Home Selling in Las Vegas>Question Details

Jacky.her, Home Buyer in Las Vegas, NV

If you have two properties and can not afford to pay a second home, can you short sell one and keep the other?

Asked by Jacky.her, Las Vegas, NV Tue Oct 2, 2012

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Shanna Rogers’ answer
Hi Jacky.her,

Yes. You can try to get your lender to approve the short sale - they don't 'have' to though. You have to be able to prove financial hardship. Contact a local Realtor to assist you.

Good luck.

Shanna Rogers
SR Realty
1 vote Thank Flag Link Tue Oct 2, 2012
Yes you can. What you want to be careful about are the IRS tax consequences. In most cases you have a good chance of successfully dealing with the bank deficiency so you don't have to worry about them coming after you at a later date. It's the IRS that you need to be concerned about. When you short sale a property or have a property foreclosed, the IRS treats the deficiency amount as ordinary income and taxes you on it based on your tax bracket. For example, if you have a $100,000 deficiency and are taxed at 30% then you will end up with an IRS bill of $30,000.
0 votes Thank Flag Link Wed Oct 3, 2012
Yes you can short sell one and keep the other. I've helped many clients in similar situations short sell only one of their properties.

Damon Botticelli
Silver State Realty & Investments
(702) 523-7713
0 votes Thank Flag Link Tue Oct 2, 2012
Yes, absolutely yes. In fact, the faster you list, the better. Look up the Mortgage Debt Relief Act, this law expires currently the 1st of the year. After this time, a home that forecloses or short-sales may be responsible to pay losing lenders and government taxes tens of thousands of dollars. Not only this, but may losing lenders are encouraging investors to short-sale their properties instead of foreclosing now and are paying owners up to 30K to do so. I recently had a client receive 20K from CHASE bank.
Please call if interested 702-222-0815.


James Bellile
iProperties International
0 votes Thank Flag Link Tue Oct 2, 2012
Hi Jacky,
I think is better to contact with real estate professional, who is familiar with Short sale process and discuss in person about your options. Of course most likely have to seek legal advice, but my opinion is to know the options and after that to go see the attorney.
I am CDPE and have a website designed specially for people in your situation. You can visit website, educate your self , or if you preffer to call me, I will be glad to meet you in person and answer your question
P.S. You have to act quickly, if you want to take advantage of the act expired on 12.31.2012, gives you a chance for deficiency judgement on short sales.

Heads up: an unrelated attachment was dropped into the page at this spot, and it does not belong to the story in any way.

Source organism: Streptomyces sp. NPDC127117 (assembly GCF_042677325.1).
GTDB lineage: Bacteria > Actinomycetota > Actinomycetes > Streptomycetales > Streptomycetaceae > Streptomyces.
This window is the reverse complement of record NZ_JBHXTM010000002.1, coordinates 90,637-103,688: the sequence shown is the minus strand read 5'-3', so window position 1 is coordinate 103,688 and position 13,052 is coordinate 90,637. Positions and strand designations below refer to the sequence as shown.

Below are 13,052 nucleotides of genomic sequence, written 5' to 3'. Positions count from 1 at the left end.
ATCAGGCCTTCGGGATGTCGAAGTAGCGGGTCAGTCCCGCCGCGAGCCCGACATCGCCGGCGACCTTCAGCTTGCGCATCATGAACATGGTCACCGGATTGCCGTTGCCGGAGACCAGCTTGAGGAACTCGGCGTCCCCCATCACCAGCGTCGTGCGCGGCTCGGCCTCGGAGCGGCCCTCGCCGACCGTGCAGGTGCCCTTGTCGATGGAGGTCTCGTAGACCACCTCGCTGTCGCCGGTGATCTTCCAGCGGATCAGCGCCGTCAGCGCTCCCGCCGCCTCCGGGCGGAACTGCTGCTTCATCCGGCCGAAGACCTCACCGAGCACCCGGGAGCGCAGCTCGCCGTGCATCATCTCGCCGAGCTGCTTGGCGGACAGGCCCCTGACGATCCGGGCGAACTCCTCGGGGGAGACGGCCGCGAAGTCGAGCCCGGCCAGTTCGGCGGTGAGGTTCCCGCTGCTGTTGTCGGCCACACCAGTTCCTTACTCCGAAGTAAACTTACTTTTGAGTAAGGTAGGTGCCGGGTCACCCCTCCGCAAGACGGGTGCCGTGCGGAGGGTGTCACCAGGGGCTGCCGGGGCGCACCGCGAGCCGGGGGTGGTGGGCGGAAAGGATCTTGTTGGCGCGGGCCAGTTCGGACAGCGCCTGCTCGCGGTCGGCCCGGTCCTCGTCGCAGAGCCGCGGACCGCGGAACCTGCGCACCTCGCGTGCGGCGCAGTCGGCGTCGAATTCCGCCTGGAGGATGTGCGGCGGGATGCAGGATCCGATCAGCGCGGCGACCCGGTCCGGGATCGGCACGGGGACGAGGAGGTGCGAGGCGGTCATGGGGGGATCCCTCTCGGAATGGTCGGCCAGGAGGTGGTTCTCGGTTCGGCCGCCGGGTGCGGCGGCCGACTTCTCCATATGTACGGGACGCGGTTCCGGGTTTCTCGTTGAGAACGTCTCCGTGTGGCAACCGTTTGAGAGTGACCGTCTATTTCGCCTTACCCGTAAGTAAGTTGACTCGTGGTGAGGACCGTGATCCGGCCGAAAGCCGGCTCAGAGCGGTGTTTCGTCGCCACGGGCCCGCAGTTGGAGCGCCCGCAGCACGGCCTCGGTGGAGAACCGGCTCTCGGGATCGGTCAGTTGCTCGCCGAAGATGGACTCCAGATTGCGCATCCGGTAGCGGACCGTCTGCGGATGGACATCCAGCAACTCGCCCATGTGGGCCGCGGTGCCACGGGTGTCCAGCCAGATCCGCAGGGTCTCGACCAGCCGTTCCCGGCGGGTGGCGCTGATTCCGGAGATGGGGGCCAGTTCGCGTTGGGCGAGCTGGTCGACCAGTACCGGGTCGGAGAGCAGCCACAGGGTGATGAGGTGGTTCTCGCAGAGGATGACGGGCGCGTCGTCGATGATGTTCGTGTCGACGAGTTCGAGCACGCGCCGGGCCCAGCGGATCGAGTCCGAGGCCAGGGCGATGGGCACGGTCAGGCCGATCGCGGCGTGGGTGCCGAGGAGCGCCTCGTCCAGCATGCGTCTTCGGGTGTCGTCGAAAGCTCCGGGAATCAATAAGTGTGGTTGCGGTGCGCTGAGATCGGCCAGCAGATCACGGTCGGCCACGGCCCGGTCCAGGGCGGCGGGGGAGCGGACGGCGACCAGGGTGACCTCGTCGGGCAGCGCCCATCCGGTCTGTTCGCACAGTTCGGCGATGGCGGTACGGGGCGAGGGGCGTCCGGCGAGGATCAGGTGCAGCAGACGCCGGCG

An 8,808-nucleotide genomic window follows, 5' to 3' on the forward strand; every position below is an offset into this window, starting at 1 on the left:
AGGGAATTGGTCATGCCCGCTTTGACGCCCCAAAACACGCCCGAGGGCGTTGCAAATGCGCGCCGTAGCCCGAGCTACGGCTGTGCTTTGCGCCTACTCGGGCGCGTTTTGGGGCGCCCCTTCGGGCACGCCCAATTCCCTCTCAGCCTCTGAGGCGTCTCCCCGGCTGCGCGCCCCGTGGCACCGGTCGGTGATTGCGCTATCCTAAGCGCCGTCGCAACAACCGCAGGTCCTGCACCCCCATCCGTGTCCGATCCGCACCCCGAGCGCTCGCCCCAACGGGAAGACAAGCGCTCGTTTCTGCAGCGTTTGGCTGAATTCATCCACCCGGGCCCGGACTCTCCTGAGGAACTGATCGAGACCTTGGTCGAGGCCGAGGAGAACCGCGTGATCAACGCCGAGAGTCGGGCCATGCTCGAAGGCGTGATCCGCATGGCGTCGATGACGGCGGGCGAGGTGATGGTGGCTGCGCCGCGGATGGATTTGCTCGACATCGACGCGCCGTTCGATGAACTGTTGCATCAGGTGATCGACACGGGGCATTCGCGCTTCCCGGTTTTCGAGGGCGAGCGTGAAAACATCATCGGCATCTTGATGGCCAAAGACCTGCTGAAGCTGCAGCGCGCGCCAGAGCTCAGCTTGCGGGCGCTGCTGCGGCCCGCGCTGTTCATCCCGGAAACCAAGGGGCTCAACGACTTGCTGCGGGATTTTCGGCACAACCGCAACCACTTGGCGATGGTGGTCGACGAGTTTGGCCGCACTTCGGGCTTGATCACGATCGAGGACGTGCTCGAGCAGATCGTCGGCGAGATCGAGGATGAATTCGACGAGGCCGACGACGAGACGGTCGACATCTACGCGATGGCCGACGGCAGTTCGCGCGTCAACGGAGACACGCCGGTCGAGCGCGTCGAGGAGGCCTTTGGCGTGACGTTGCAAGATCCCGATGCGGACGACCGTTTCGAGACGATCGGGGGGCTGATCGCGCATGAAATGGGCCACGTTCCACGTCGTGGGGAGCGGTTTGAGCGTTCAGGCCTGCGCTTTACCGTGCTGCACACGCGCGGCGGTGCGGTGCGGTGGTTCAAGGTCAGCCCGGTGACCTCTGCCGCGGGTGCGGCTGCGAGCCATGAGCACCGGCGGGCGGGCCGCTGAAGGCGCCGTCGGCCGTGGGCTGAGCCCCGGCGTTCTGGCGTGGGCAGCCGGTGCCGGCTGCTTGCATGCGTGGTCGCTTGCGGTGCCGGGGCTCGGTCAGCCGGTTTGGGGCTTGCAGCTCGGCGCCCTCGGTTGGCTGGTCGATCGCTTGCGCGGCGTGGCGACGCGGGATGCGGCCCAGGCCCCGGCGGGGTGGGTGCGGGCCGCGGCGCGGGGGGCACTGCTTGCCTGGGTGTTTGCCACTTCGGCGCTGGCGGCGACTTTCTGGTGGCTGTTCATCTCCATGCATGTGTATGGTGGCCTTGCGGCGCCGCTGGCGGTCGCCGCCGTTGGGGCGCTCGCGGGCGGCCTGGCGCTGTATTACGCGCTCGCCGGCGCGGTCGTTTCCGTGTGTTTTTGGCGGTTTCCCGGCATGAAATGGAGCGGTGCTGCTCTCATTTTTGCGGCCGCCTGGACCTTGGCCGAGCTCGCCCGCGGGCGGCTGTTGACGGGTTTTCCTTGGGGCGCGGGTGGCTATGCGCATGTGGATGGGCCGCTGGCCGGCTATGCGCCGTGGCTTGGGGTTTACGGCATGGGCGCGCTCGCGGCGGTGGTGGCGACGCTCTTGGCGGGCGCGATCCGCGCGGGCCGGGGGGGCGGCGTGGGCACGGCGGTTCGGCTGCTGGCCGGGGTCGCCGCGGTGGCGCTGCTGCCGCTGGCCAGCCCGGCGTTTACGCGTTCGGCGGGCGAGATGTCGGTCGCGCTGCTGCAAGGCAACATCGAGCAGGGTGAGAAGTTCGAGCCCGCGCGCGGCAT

Aneta Ivanova
Broker sales person, Realtor, CDPE
Exit Realty Imoti
0 votes Thank Flag Link Tue Oct 2, 2012
Jacky, we do this all the time. In fact we just got an approval for a first and second lien and the first is giving the owner $10K to leave the house. It is not her primary residence, she owns several homes, and has a lot of assets.

Each short sale is different but owning more than one home doesn't automatically preclude you from short selling, one or more property. It might even be helpful to your hardship. If you would like to consult free of charge on your circumstance, give me a call or send me an email.



John A. Brassner, MBA, REALTOR®

Prudential Americana Group, REALTORS®
10777 W. Twain Ave #333
Las Vegas, NV 89135
Cell: 702-808-9816
Fax: 702-995-0488
Email: john@john4realty.com
0 votes Thank Flag Link Tue Oct 2, 2012
Hi Jacky,
I can help with waived deficiencies on primary and Investment homes. All negotiations with bank are at no cost to you. Initial consultation with a local attorney to advise you if a short sale or bankruptcy may be in your best interest at no cost to you.
Call or email me. Lets see if we can work together to sell your home.

Larysa Dombrovska
Broker Salesperson
Cell: 702.379.3662
Web: http://domlar308.las.mlxchange.com/
My Profile: http://www.ziprealty.com/agent/ldombrovska
0 votes Thank Flag Link Tue Oct 2, 2012
This is a great question.

Every situation is different, but I can tell you about my experience with clients in your situation.

The banks (your lender) are going to look for your hardship in determining whether to approve your short sale.

If you have another home, and more than $20k in liquid assets in any account (other than IRA's or 401k's) your chances of getting them to completely waive the deficiency (which is want you ultimately want) does decrease.

One thing I've been implementing with my clients who are selling high end homes, have higher end assets, or simply put have "money in the bank" is to legally hide the assets BEFORE listing the home and starting the short sale process.

I use an asset protection attorney named Gary Fales here in town and what he does is basically move around your assets so that you still control them, but don't own them through an asset protection trust.

The attorney is really inexpensive and has great information. He does charge a $250.00 consultation fee but he waives this COMPLETELY for my clients.

He also teaches free short sale classes, and from your question you could definitely benefit.

If you have more questions feel free to reach out to me directly. I wish you the best moving forward and don't hesitate to pick up the phone, even if you just want to pick my brain.

I'm here to help and be your real estate resource.

Take Care.

Amara Collins
Direct 702.672.0956
Fine Homes International
Prudential Americana - Vaughn & Berg Group
7475 W. Sahara Ste 100, Las Vegas, NV 89117
Office 702.362.1111 Ext. 255
Fax 702.317.3762
0 votes Thank Flag Link Tue Oct 2, 2012
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